Congestion pricing – is it an option?



The Victorian Government has confirmed that it is not considering a congestion tax for Melbourne’s gridlocked roads, despite a
submission by Acil Tasman (an economic consulting firm) proposing charging cars
and trucks each time they enter the CBD and inner suburbs, saying the money
could be used to improve roads and public transport. According to the
consultants’ report, congestion has caused average traffic speeds in Melbourne
to slow by 5km/h since 1998.

It also says that Sydney could benefit from a congestion tax similar to those already imposed in major international cities,
including London and Singapore.

Meanwhile, the US magazine The New Republic recently published an article examining congestion in the US; the factors behind it, and
whether a congestion tax could be the answer.

In a forthcoming article in the American Economic Review, researchers Gilles Duranton and Mathew Turner examined new data on city
level traffic from 1983 to 2003 across a range of US cities, and –
unsurprisingly – found that building more roads leads to more traffic. They identified
three key sources of traffic growth:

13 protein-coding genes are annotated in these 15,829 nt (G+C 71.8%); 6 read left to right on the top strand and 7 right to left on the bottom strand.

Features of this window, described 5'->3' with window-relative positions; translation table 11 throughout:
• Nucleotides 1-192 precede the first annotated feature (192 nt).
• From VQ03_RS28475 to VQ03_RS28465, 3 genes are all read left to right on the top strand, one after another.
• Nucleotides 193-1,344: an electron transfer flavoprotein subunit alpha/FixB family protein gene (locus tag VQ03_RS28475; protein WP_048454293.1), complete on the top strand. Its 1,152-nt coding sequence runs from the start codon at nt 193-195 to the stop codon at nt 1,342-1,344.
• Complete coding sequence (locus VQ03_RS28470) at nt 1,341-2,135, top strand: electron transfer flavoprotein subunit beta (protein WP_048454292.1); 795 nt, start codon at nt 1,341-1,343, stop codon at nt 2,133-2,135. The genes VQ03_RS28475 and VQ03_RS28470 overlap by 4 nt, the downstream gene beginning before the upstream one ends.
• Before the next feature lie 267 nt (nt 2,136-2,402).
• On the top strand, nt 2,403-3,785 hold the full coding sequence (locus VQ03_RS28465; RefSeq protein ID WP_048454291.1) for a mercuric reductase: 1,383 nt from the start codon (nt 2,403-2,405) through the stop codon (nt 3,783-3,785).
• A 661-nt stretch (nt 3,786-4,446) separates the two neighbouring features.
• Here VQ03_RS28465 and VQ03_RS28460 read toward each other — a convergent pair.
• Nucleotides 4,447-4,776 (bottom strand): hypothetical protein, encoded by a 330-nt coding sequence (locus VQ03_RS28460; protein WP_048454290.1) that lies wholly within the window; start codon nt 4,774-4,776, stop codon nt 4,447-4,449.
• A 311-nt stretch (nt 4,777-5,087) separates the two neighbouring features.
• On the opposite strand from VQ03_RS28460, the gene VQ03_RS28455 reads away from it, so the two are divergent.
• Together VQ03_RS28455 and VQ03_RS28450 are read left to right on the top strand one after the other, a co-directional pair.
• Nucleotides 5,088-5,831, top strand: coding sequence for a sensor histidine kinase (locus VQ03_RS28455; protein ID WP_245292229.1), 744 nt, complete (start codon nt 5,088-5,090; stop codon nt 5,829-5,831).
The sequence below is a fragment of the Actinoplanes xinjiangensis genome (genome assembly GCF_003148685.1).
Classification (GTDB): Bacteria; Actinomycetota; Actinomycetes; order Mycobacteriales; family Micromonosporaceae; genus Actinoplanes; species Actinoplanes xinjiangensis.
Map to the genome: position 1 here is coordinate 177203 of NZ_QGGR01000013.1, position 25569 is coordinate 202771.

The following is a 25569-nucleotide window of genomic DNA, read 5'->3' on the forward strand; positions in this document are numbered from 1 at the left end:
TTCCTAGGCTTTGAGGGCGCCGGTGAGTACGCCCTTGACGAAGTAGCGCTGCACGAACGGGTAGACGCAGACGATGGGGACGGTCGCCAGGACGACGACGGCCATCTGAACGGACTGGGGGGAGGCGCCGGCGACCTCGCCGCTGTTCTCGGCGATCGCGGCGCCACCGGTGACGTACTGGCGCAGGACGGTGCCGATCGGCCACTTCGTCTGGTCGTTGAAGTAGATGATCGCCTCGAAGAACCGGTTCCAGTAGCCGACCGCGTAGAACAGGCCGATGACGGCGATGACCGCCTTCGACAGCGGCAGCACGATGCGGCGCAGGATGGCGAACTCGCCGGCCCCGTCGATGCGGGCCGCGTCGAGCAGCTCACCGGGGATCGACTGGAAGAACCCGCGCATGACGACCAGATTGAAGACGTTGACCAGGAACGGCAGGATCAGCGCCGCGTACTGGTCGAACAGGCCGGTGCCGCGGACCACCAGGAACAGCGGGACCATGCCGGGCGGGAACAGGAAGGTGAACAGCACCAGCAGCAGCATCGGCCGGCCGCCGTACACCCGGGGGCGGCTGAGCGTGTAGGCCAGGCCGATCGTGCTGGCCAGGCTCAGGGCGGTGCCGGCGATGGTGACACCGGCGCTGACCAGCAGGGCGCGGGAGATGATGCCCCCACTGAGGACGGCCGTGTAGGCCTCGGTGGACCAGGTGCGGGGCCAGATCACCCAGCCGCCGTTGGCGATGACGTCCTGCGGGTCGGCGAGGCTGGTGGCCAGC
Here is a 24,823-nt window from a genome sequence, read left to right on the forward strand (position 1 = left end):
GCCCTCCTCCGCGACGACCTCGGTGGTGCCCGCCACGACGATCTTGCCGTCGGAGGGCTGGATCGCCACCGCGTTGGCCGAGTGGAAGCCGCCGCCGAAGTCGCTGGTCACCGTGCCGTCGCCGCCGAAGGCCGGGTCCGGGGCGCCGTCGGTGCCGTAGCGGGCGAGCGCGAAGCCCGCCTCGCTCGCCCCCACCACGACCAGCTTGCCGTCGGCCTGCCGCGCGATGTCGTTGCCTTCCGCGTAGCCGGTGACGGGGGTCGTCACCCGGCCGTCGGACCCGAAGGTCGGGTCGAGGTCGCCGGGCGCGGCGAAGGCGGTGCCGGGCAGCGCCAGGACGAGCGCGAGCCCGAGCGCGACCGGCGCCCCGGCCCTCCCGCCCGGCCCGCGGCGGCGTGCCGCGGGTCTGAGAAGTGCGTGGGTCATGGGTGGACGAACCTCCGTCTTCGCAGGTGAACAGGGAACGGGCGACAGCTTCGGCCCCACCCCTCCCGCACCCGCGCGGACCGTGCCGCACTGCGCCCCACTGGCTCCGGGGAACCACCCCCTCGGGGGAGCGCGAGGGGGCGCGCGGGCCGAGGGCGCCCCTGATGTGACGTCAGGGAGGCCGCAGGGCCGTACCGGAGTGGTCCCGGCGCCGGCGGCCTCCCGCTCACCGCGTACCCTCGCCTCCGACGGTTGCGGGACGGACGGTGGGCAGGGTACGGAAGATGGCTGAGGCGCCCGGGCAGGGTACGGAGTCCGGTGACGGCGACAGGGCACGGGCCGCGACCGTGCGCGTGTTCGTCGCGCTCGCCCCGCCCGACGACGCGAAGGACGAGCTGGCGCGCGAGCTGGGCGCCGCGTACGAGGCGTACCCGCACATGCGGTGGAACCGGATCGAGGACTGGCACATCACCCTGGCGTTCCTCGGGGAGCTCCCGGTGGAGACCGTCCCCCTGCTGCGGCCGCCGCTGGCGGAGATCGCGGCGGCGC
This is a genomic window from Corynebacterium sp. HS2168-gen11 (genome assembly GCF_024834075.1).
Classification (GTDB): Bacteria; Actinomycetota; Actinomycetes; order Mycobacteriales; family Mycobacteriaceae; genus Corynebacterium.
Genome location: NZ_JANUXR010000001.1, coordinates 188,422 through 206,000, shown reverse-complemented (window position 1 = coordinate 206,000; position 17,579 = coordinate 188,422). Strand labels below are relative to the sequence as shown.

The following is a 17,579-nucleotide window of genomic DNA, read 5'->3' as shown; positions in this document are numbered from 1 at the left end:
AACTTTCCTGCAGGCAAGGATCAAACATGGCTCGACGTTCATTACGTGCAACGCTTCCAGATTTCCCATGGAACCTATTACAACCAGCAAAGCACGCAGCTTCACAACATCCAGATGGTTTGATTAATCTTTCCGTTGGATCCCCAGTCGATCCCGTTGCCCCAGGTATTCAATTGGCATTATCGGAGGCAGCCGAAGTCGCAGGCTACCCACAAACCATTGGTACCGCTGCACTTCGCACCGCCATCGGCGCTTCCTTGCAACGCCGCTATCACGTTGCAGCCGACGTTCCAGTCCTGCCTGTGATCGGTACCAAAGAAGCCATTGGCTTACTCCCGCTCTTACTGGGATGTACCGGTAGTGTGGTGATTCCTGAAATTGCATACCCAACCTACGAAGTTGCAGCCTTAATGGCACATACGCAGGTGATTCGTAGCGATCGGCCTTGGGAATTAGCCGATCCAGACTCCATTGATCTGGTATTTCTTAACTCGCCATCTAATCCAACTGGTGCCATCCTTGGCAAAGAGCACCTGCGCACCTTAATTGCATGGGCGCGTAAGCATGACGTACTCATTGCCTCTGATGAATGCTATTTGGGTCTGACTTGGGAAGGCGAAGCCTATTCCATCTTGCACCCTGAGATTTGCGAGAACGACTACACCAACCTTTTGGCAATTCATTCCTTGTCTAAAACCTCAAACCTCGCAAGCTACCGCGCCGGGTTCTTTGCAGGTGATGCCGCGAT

– people drive more as more roads are provided,
– commercial uses (trucking, buses, etc.) increase in
a similar fashion
– people move to cities which offer better road
infrastructure, whilst increasing demand will drive increased supply

They also found that increased transit provision does
not reduce traffic, though they caution that transit is still of vital
importance. The authors conclude that if more roads and transit aren’t the
solution, then one of the few other tools available is the implementation of congestion
pricing.

The article explores several congestion pricing
examples underway in the US, but point out that the public support for
comprehensive congestion pricing is very low throughout the country
(notwithstanding the very positive feedback from European counterparts).
Understanding the public resistance and working together with the public,
governments and planners to design sustainable solutions is paramount.

Leave a Reply

Your email address will not be published. Required fields are marked *

Subscribe to our blog
  • You can unsubscribe at any time using the link in our emails. For more details, review our Privacy Policy.
  • This field is for validation purposes and should be left unchanged.

Subscribe to receive the latest Wayfinding Blog straight to your inbox.

  • This field is for validation purposes and should be left unchanged.